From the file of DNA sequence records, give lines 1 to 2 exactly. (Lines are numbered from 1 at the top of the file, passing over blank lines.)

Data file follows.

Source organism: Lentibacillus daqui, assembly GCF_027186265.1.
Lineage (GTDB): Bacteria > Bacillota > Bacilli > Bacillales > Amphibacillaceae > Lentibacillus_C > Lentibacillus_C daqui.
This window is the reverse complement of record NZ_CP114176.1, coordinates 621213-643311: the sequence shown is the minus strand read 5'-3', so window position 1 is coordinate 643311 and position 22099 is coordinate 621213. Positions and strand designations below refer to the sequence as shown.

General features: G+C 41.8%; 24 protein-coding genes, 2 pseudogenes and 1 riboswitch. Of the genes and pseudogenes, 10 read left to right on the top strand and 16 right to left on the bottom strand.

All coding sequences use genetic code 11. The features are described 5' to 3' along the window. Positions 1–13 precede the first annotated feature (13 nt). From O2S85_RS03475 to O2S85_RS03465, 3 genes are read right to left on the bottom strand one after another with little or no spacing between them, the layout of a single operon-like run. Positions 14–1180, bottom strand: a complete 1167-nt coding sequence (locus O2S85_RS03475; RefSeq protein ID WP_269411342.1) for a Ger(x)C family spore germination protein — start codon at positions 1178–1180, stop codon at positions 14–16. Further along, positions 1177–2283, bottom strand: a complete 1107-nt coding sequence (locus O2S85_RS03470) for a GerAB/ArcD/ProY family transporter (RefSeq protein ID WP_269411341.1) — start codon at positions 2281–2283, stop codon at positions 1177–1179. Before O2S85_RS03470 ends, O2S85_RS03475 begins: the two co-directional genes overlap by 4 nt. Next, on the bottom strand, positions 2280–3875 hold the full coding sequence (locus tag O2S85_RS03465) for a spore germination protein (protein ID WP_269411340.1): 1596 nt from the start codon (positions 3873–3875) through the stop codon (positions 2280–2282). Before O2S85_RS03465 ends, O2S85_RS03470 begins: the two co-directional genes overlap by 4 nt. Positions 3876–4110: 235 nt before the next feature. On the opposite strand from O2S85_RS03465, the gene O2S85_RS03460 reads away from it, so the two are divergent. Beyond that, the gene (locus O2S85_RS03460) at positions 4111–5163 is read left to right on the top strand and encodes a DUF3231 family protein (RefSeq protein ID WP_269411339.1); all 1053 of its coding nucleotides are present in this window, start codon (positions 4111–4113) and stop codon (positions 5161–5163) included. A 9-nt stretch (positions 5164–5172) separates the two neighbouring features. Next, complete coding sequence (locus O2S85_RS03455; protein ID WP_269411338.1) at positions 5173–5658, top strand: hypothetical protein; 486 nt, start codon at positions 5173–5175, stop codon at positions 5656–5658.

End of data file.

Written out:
Source organism: Lentibacillus daqui, assembly GCF_027186265.1.
Lineage (GTDB): Bacteria > Bacillota > Bacilli > Bacillales > Amphibacillaceae > Lentibacillus_C > Lentibacillus_C daqui.